Daily Reporter logo

City wants new plan for parks


Follow Daily Reporter:

Photos:



GREENFIELD — Trails, programs for families and even a new pool or water park could be addressed in a new five-year plan for the Greenfield Parks and Recreation Department.

The city’s park board and staff are in the first stage of planning for the next five years of parks and facilities in the city. Public feedback, they say, is key to looking forward, and they hope city residents fill out a survey to show areas they would like to see improved.

Ellen Kuker, who became city parks director last fall, said she would like to see input from a diverse group of residents, from people who use the parks daily to those who rarely set foot in one.

“I’m raising a 7-year-old, so I know what I’d like to see,” Kuker said. “But this input from the community will give us goals and objectives, help us know how to prioritize and give us a roadmap for the next five years. For someone new to the department, that’s invaluable.”

The department sent a survey on bright yellow paper to city residents in their utility bills last month. Surveys can be mailed back to the department or brought in by hand; Kuker said people may also fill out surveys at the Patricia Elmore Center.

The survey lists questions ranging from how often residents attend educational programs in the Patricia  Elmore Center to whether the city should issue a bond to expand major park facilities.

What to do with the aging Riley Park Pool will undoubtedly come up again. Replacement of the pool was a priority in the last master plan. In 2006, the Greenfield City Council narrowly approved a plan to borrow $3.5 million to build a new water park, complete with slides, a children’s pool, a “lazy river” and a new locker room.

But ultimately, former Mayor Rodney Fleming vetoed the measure, saying the city couldn’t afford the project based on a projected loss of revenue from property taxes. Mayor Dick Pasco, who was a city councilman then, was one of three members who voted against the city borrowing money for a water park.

Still, the pool – approaching four decades old – is in need of an overhaul, Kuker said. She said she’d love to see a water park in the city, but ultimately public officials may still not support the idea.

“What the community would support may be a traditional pool with features we don’t have, like a splash pad, maybe one water slide,” she said.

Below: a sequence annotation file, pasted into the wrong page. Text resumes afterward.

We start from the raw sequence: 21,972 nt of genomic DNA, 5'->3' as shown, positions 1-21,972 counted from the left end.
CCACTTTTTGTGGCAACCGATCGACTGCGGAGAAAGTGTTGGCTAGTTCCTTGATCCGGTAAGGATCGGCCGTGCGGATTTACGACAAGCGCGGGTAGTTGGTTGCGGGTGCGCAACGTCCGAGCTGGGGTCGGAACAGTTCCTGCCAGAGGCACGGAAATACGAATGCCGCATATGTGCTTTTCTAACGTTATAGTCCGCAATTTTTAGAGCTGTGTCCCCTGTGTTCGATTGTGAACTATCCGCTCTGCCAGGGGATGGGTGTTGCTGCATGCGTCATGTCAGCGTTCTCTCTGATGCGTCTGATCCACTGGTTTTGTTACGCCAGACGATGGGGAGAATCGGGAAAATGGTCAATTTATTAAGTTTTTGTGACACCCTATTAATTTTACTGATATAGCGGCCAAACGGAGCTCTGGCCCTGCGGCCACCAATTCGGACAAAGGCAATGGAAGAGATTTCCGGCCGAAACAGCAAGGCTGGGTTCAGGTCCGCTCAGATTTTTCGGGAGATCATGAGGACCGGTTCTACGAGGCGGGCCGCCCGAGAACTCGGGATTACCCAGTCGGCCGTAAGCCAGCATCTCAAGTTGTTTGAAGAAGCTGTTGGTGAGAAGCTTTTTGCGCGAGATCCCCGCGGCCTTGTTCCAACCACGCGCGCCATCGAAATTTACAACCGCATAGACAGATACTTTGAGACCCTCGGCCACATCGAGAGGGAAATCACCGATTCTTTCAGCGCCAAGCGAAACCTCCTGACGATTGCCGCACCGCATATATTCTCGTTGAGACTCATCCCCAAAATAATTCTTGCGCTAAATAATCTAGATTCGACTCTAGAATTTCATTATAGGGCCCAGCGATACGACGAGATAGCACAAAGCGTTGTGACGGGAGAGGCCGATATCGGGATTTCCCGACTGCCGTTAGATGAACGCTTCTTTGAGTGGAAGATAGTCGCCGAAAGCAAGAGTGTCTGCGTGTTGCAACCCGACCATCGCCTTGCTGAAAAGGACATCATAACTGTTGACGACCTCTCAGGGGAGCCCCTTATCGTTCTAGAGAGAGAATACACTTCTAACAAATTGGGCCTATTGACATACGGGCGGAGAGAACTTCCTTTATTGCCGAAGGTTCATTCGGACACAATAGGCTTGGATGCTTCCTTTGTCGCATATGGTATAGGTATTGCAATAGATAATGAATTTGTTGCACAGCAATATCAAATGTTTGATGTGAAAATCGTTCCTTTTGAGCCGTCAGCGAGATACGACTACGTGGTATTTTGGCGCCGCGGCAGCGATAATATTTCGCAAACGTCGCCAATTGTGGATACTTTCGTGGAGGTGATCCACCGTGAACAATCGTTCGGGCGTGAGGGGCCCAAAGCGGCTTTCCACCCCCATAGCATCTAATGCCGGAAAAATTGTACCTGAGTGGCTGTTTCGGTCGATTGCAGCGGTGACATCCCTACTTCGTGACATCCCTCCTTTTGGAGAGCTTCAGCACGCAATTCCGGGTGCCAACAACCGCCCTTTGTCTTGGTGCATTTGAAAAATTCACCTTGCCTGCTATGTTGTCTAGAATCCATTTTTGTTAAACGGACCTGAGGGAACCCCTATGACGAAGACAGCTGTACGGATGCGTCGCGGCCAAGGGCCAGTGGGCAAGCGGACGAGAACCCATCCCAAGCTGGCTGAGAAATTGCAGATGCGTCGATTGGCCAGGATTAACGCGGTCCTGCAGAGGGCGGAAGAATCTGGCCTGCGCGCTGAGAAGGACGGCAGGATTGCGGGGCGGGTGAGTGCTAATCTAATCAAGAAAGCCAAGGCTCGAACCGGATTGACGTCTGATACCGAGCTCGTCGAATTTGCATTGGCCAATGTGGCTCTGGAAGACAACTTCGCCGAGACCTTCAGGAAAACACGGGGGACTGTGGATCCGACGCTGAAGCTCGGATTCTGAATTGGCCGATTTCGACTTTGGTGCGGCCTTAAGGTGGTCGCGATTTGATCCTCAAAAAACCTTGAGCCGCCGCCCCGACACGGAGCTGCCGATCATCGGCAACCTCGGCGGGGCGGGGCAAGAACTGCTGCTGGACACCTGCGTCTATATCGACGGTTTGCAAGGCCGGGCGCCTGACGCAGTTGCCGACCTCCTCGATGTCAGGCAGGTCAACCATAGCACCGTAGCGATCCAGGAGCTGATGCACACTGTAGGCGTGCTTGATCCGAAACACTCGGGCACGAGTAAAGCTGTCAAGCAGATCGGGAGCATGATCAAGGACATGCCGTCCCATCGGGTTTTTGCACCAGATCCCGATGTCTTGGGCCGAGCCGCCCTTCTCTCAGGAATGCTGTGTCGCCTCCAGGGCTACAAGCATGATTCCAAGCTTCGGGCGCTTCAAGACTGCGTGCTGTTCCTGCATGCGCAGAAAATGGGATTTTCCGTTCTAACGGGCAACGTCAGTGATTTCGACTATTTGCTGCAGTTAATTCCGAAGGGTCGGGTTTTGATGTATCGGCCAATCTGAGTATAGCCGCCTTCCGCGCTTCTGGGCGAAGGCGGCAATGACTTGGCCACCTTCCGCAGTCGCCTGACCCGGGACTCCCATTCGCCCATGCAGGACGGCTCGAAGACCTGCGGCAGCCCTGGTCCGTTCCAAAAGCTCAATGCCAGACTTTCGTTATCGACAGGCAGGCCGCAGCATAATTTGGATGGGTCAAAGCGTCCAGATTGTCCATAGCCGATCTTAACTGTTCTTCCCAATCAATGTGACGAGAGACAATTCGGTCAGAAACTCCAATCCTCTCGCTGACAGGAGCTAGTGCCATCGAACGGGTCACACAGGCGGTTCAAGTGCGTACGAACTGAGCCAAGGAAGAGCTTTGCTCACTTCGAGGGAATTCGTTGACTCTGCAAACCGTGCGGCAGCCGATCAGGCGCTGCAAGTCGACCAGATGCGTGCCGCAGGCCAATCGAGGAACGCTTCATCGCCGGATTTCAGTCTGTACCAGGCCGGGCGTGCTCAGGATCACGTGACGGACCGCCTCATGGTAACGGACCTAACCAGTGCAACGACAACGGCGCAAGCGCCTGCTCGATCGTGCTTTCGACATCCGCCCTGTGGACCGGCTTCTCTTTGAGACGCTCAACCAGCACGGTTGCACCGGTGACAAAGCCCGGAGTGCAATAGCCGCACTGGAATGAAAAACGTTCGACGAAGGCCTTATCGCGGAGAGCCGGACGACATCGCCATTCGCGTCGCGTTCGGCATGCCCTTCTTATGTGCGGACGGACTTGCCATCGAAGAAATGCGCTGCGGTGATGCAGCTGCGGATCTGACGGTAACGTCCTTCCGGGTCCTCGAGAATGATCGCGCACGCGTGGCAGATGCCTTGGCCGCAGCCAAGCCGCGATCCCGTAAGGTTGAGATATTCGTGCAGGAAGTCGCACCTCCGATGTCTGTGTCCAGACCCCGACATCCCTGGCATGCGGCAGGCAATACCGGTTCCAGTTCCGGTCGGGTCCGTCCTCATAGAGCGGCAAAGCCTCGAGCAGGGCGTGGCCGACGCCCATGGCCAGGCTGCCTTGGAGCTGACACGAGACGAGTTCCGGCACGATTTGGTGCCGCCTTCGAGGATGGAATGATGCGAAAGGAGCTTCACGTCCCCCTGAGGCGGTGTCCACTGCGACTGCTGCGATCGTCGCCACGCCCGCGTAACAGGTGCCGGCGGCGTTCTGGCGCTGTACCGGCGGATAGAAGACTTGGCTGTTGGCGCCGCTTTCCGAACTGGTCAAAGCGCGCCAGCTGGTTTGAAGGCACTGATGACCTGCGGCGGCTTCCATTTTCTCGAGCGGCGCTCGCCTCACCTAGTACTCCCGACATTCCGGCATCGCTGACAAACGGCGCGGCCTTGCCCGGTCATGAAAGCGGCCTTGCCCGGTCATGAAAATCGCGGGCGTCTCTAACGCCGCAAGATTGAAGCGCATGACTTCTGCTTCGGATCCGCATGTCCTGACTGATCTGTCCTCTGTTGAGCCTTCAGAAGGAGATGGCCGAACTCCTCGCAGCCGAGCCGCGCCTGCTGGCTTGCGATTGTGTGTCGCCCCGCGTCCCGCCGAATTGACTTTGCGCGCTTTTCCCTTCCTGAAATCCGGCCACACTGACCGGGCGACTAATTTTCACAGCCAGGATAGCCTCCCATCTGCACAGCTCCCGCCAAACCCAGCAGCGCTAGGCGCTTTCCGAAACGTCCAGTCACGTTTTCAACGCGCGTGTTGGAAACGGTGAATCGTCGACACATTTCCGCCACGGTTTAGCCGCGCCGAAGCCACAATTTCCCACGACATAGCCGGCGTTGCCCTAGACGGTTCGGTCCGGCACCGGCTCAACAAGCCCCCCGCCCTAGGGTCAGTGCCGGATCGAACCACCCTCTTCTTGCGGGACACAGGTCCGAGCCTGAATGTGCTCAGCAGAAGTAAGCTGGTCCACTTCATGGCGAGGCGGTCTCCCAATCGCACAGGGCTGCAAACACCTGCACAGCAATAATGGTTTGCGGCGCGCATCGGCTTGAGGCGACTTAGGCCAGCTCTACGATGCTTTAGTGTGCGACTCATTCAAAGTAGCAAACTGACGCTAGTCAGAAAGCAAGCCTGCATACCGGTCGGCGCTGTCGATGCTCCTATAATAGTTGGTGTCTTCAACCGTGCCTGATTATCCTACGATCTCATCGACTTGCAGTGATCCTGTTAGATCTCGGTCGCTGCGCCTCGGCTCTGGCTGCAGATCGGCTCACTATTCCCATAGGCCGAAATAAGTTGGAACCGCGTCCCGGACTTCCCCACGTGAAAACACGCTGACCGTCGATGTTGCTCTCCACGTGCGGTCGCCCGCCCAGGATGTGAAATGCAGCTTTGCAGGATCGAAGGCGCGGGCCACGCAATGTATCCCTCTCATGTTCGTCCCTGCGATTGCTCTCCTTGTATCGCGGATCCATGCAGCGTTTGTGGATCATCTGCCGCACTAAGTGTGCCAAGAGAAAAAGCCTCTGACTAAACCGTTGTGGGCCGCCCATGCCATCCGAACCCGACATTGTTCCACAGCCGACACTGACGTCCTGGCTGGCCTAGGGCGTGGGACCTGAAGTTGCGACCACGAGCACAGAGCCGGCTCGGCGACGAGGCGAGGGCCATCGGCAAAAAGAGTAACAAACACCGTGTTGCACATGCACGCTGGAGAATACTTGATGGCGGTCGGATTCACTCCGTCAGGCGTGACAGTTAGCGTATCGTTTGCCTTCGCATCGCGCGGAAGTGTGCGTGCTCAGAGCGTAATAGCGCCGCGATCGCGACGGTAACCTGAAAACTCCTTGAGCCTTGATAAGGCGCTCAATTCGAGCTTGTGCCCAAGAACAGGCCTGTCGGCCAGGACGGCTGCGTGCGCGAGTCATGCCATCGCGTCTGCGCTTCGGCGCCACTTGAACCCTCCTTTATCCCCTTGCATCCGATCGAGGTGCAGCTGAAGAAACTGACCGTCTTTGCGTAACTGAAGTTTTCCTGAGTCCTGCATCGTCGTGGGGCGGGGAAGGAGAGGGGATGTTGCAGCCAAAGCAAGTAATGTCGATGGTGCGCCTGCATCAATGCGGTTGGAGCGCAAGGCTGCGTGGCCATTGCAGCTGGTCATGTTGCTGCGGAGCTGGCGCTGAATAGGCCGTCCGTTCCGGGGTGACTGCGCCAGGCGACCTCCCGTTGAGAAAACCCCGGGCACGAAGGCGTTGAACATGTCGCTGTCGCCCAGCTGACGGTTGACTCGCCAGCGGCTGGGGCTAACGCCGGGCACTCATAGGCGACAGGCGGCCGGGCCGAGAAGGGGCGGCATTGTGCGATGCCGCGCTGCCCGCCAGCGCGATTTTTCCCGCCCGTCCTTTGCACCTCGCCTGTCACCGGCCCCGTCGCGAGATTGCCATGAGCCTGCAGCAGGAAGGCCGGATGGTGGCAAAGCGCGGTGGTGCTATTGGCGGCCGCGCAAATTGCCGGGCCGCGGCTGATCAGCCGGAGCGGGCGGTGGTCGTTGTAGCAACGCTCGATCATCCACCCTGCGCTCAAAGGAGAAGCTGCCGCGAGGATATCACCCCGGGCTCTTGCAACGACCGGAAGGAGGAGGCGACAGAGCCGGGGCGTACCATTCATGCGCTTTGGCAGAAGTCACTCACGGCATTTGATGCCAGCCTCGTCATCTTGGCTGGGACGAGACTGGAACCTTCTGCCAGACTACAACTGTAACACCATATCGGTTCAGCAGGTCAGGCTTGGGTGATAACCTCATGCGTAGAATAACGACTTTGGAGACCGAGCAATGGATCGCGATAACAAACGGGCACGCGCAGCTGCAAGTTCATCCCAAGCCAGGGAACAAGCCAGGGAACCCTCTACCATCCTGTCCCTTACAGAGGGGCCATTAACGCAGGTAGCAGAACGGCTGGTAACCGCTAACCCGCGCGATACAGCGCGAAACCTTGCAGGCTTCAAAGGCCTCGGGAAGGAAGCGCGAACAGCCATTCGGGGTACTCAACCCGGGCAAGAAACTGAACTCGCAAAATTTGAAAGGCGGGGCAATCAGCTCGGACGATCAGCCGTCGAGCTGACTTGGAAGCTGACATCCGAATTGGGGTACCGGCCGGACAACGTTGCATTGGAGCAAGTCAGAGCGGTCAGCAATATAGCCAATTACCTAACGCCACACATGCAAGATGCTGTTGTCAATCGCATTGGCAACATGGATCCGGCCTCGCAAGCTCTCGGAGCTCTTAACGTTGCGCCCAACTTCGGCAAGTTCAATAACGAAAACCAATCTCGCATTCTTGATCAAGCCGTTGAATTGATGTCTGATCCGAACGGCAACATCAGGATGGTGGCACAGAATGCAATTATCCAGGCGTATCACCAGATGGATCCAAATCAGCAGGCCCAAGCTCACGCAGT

Since nothing has been done to the pool since the time of the last public survey and master plan, Kuker expects the public will voice the same concerns about a new pool or water park again.

Jill Carr, vice president of the park board, agreed.

“From what we’ve heard from community members is, now they go outside of our community to the other parks that have more of a water-park feel,” Carr said. “We’re losing business to other communities that already have (water parks).”

The Indiana Department of Natural Resources requires parks departments to have an updated master plan in order to apply for certain grants. The previous plan expired in December. Kuker hopes to have a new plan in place this year.

The parks department hired Clark Ketchum, a private contractor, who will be paid $5,000 plus travel expenses from Michigan to put the master plan together. That’s a fraction of the cost of the previous plan. Kuker said a firm was hired five years ago at roughly $25,000.

Ketchum already is familiar with Greenfield parks: He was parks director for several years until retiring  in 2004.

Public surveys should be returned no later than March 15. In April, a meeting will be held for public feedback on the master plan.

While no changes have been made to Riley Pool, several items identified in the previous master plan have been accomplished.

Park space in general was considered lacking five years ago, but since then Beckenholdt Park was built. The city also has plans for a new nature park from donated land known as Thornwood Preserve southeast of the city.

Walking and biking trails were also considered lacking five years ago, Kuker said, but since then trails in Beckenholdt Park and Riley Park were added. Connections were also made from the Pennsy Trail to the city’s west-side neighborhoods and Riley Park on the east side of town.

Ultimately, the department wanted to construct a new trail to connect the Pennsy Trail, Riley Park and  Brandywine Park together. But they ran into a kink when homeowners near Brandywine Park didn’t want the trail.

“It’ll be interesting to see if people feel we need more trail systems,” Carr said.

While the parks department has until next January to submit a new master plan to the DNR, Kuker said officials hope to have it completed by the end of the summer or first of fall.

Think your friends should see this? Share it with them!

All content copyright ©2015 Daily Reporter, a division of Home News Enterprises unless otherwise noted.
All rights reserved. Click here to read our privacy policy.
Daily Reporter • 22 W. New Road • Greenfield, IN 46140 • (317) 462-5528